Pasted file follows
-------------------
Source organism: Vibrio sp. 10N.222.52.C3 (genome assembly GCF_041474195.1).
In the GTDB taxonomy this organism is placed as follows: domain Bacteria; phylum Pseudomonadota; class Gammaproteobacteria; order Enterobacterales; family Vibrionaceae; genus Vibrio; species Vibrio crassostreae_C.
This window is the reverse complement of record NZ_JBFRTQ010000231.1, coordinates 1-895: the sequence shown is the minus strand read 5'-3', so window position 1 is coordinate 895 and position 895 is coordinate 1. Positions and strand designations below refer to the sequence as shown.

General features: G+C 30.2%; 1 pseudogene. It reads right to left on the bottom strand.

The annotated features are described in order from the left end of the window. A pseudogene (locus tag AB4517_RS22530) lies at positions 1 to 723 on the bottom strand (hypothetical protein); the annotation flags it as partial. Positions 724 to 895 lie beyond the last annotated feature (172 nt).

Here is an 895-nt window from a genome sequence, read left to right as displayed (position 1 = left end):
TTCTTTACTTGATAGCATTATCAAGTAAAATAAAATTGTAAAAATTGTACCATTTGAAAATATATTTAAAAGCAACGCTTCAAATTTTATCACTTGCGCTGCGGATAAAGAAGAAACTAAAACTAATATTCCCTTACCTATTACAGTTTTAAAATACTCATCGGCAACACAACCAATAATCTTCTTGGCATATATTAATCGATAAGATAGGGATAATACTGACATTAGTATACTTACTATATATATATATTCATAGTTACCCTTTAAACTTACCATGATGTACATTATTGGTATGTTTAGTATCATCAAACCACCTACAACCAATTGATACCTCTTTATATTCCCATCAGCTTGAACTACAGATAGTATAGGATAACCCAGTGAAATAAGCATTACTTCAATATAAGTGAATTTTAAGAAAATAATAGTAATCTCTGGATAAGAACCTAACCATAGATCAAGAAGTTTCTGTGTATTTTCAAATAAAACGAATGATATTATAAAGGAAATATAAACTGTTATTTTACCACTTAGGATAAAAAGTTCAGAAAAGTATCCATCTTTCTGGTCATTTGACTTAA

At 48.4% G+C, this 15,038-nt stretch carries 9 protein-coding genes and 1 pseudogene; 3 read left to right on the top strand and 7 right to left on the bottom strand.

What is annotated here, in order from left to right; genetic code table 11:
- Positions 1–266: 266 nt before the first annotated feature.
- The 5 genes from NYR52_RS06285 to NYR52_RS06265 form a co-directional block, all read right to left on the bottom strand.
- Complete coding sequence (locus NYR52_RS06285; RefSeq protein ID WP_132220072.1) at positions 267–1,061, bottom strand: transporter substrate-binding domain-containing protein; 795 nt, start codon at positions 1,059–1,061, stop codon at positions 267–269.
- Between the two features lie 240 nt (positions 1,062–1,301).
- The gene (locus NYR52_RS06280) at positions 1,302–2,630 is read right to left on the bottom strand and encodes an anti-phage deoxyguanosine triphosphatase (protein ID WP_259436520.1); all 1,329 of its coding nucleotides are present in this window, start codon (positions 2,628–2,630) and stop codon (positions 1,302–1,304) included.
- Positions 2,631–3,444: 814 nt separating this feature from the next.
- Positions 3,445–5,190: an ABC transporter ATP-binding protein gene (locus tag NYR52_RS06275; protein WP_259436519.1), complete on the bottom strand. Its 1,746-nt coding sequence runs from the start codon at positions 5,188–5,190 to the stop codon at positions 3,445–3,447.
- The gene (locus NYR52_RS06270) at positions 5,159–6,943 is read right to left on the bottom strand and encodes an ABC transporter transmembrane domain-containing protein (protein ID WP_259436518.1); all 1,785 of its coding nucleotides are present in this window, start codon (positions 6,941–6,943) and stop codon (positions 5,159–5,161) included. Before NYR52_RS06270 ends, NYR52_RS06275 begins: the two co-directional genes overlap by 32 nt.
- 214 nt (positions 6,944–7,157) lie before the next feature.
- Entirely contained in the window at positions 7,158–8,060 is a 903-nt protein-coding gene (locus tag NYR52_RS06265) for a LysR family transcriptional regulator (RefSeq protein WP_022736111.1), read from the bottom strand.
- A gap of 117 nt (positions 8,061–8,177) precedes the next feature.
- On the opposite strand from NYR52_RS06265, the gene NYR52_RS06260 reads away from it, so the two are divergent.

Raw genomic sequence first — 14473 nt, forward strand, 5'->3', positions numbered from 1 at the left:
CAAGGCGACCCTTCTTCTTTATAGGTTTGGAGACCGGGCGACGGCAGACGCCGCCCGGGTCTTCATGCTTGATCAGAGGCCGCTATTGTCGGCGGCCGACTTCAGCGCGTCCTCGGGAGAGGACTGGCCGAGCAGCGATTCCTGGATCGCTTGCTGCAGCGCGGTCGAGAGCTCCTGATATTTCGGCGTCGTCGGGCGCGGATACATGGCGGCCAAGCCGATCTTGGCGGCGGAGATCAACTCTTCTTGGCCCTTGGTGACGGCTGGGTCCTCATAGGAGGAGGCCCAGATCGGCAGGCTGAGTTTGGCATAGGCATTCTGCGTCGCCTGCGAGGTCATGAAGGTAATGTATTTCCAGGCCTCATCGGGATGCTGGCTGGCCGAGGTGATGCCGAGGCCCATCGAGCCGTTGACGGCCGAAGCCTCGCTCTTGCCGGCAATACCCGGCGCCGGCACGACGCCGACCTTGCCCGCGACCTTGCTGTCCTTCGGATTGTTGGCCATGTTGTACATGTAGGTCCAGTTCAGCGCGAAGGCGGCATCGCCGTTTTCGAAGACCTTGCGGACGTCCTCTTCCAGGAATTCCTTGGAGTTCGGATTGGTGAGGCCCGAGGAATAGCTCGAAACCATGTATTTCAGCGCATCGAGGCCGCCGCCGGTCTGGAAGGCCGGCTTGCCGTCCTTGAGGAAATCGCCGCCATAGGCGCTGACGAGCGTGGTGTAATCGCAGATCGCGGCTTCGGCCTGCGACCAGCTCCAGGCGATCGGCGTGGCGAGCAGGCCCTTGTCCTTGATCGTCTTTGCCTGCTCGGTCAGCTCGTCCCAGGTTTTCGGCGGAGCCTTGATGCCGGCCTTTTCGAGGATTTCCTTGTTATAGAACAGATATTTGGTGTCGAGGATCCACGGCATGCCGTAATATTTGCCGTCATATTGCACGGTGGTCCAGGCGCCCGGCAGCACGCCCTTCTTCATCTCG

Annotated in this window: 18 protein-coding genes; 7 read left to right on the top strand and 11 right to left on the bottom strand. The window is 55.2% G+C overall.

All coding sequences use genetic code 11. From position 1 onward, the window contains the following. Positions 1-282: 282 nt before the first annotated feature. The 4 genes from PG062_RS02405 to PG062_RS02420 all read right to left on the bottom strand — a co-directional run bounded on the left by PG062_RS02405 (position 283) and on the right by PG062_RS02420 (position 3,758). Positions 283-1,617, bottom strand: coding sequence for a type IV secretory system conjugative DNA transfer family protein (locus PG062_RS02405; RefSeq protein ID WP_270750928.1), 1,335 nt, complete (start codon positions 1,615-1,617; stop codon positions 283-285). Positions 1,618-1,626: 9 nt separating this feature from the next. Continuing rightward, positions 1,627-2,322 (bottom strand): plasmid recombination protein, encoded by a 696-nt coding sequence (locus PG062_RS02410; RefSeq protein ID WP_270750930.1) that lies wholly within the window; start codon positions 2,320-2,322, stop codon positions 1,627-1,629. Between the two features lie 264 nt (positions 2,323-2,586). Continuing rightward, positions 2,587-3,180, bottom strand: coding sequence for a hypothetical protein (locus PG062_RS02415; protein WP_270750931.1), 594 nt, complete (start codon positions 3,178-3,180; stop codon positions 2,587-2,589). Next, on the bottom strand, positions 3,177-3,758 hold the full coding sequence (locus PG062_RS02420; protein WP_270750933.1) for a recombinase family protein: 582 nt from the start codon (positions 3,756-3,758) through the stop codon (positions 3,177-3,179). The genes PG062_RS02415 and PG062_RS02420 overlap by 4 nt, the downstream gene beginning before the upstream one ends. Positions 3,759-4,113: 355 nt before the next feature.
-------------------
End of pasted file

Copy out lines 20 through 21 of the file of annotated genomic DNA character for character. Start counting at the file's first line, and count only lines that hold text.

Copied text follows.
- A gap of 117 nt (positions 8,061–8,177) precedes the next feature.
- On the opposite strand from NYR52_RS06265, the gene NYR52_RS06260 reads away from it, so the two are divergent.